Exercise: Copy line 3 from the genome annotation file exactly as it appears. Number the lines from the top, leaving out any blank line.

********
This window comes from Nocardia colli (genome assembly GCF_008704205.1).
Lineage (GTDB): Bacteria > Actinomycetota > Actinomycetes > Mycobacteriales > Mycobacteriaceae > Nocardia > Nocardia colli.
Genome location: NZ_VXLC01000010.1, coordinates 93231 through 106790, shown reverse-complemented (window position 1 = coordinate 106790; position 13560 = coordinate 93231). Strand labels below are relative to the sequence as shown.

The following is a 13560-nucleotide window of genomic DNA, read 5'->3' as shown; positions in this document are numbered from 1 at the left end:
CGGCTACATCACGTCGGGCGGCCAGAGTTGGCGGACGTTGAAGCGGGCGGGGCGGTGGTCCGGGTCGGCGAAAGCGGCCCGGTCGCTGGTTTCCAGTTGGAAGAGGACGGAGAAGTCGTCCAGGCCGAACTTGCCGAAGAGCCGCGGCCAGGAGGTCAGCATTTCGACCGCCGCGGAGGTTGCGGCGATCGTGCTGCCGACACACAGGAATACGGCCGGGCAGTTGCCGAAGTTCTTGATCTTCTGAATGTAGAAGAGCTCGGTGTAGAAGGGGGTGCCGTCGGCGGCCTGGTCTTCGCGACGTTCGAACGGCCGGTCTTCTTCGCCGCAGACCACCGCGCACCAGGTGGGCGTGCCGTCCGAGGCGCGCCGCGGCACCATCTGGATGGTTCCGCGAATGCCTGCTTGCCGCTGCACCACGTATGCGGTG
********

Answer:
Genome location: NZ_VXLC01000010.1, coordinates 93231 through 106790, shown reverse-complemented (window position 1 = coordinate 106790; position 13560 = coordinate 93231). Strand labels below are relative to the sequence as shown.